udisks --mount /dev/fd0

Let me know if it works, and I’ll look for a more permanent solution.

I can’t test it myself… no floppy drive :slight_smile:

Yes it works fine and I have created a desktop short-cut to mount the drive.

But it would be nice if it would work when you put a floppy in the drive.

I fond some games on floppy’s and I am also reviewing some project work from the 1990s on floppy’s.

I’ll see what I can dig up tomorrow.

are you running 32 or 64bit Natty ?

BTW:

udisks --unmount /dev/fd0

should unmount the floppy.

Ha!
Found another way to achieve what I needed and completely forgot about this thread, sorry :-[
The above CLC works in Maverick too and it’s easy enough to create a desktop launcher but it would be nice to have it work normally.
Tramlink,
I found some old 5.25" discs and some cassettes not long ago and would love to see what I put on them. Oh the heady days of the 1980’s when we thought 128k was the last word.
IIRC I still have a 28k modem lying around somewhere (the kind you put your telephone handset into)

For now, see the above mount and unmount commands.

I think I’ve already posted a fix in option 2 further up this thread, here:
http://linuxforums.org.uk/general-help-advice/cant-get-my-floppy-to-work/msg66031/#msg66031

But before trying it… I’ll test the downgrade of udisks in a VM tomorrow, and see if it causes any problems.

So galaxytdm, you’re running Maverick ?

and Tramlinks using Natty.

OK, I’ll test it in both… would be helpfull to know if you’re running 32 or 64bit though ?

If unsure:

uname -a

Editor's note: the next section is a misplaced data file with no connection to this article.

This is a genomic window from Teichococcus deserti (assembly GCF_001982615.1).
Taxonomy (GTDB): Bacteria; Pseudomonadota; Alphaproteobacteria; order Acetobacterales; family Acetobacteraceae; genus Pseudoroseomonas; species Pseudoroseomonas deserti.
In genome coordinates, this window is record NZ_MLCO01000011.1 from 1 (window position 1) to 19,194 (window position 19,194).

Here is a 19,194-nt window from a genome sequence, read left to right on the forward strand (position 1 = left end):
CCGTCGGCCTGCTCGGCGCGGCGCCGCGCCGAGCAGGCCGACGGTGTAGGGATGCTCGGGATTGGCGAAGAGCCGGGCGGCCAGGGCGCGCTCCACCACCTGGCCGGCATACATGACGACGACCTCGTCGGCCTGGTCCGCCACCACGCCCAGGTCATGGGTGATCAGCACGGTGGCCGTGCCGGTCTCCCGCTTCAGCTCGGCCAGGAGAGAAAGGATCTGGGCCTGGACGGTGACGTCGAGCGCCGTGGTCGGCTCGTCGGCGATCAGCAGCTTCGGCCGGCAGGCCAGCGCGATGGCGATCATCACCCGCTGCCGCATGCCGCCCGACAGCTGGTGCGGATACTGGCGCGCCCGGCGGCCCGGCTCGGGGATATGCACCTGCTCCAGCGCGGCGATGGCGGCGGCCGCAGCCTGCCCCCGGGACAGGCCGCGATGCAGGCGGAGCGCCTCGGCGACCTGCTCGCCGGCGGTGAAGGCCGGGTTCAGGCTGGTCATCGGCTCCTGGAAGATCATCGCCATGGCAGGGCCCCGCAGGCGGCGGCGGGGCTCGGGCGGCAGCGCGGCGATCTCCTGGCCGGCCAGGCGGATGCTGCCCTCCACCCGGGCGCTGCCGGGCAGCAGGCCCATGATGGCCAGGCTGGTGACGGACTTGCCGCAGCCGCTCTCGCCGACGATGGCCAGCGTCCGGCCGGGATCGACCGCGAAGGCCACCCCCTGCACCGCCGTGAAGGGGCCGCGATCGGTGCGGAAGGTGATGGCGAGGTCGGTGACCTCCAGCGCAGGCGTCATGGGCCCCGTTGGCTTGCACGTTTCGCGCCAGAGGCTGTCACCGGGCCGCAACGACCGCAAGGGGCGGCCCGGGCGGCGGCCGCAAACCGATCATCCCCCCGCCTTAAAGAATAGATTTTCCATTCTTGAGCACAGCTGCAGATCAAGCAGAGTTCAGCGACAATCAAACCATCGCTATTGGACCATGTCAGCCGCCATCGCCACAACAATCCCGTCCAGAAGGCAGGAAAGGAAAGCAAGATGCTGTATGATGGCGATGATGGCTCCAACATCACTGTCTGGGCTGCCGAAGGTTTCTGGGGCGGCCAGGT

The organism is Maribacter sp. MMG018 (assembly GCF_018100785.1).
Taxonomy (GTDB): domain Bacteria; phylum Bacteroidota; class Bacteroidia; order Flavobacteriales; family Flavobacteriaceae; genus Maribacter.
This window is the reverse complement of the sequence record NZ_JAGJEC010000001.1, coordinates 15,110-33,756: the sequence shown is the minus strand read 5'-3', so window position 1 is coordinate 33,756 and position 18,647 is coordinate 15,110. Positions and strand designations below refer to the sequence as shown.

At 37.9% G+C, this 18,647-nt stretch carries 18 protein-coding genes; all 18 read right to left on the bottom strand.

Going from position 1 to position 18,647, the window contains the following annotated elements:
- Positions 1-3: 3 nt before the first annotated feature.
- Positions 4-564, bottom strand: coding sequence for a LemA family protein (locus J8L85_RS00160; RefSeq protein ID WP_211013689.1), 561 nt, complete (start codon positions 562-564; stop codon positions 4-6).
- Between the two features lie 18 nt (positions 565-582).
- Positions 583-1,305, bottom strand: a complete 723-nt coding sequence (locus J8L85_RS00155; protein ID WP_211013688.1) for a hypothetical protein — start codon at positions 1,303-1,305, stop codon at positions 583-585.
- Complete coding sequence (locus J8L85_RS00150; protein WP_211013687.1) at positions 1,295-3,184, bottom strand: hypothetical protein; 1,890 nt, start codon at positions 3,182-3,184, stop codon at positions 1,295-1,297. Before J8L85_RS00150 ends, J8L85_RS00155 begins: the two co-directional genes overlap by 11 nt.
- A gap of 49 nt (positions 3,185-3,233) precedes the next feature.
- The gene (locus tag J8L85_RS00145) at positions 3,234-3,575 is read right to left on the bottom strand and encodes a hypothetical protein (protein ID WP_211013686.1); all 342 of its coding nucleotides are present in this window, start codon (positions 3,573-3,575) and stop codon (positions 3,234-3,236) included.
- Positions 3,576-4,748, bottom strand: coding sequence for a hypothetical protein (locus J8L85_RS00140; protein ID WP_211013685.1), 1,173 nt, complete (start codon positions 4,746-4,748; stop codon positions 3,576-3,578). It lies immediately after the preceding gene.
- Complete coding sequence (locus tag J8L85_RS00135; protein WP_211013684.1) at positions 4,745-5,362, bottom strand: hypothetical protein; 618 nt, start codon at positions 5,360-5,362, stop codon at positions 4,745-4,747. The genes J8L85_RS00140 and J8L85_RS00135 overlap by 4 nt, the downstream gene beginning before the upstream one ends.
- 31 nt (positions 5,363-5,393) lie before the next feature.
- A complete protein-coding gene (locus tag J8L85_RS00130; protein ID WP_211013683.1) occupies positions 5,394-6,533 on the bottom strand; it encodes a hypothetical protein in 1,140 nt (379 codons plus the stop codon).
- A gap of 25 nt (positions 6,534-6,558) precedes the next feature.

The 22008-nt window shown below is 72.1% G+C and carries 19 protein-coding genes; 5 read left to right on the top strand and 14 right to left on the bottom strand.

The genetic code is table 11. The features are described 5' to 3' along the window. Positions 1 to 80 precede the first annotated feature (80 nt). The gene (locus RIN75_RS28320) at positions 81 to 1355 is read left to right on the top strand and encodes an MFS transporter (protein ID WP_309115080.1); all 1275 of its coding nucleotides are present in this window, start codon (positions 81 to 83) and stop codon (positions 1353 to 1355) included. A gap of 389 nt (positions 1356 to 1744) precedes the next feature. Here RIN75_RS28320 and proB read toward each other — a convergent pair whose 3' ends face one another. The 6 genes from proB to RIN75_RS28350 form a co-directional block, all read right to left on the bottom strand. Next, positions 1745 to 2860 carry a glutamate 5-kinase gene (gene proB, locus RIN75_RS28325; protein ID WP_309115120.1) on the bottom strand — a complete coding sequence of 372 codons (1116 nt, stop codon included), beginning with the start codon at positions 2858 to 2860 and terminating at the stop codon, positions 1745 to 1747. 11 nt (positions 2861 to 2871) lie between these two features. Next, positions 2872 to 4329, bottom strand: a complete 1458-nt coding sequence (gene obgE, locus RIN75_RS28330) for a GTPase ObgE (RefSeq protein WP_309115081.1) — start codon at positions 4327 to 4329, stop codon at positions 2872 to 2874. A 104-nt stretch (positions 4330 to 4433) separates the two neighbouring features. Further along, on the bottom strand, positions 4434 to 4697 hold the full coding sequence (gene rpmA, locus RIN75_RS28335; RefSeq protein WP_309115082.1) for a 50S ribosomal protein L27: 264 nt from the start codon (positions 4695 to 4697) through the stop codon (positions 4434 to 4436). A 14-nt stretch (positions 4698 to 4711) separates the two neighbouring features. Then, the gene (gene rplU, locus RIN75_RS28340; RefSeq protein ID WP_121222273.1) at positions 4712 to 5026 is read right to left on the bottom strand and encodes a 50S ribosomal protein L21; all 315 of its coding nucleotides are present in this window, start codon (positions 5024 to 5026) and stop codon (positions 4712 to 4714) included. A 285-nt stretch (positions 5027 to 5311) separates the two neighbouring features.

[EDIT]

I found some old 5.25" discs

Ahh, when men were men, and floppies were just that, floppy … eh! :slight_smile:

Yeh, 10.10 that’s Maverick right?
Sure i’m using 32bit, but here’s the output.

2.6.35-30-generic #59-Ubuntu SMP Tue Aug 30 15:58:00 UTC 2011 i686 GNU/Linux

Yup 10.10 is Maverick Meerkat :slight_smile:

I’ll test it tomorrow, and post back here.

userone@office2:~$ uname -a
Linux office2 2.6.38-11-generic-pae #50-Ubuntu SMP Mon Sep 12 22:21:04 UTC 2011 i686 athlon i386 GNU/Linux
userone@office2:~$

32bit version.

OK, both of you…

cd ~

then

wget http://dl.dropbox.com/u/11876059/udisks_1.0.1-1build1_i386.deb

then

sudo dpkg -i udisks_1.0.1-1build1_i386.deb

Now reboot, but don’t accept any updates just yet.

Test the floppy drive…

If it doesn’t work, run:

sudo apt-get update && sudo apt-get upgrade

and your back to the original version of udisks.

If it DOES work… fire up Synaptic and in quicksearch enter udisks … highlight the udisks package (which should now state the “installed version” as 1.0.1-1build1), and in the menu’s select Package > Lock Version, Synaotic should now display a little padlock icon next to udisks… now it won’t get updated when you next run Update Manager.


Oh, and can you let me know if it works or not please.

Worked fine for me on 11.4 Ubuntu now locked. I wonder if it will work on my old laptop running peppermint 2 also has the same problem when I hot swap the DVD and floppy drives.

Happy to hear it works, I hope you only locked that one package :wink:

Which version of udisks does Peppermint-2 say is installed ? … and do you know what Peppermint-2 is based on ?

Peppermint 2 showing Udisks 1.0.2-4 Ubuntu2

Peppermint OS is based upon, and is compatible with, Ubuntu 11.04 and it’s repositories. Specifically, Peppermint OS is a fork of Lubuntu.

As udisks 1.0.2-4ubuntu2 is the deefault for Ubuntu 11.04 too, I’d be fairly confident it will work in Peppermint2 as well :slight_smile: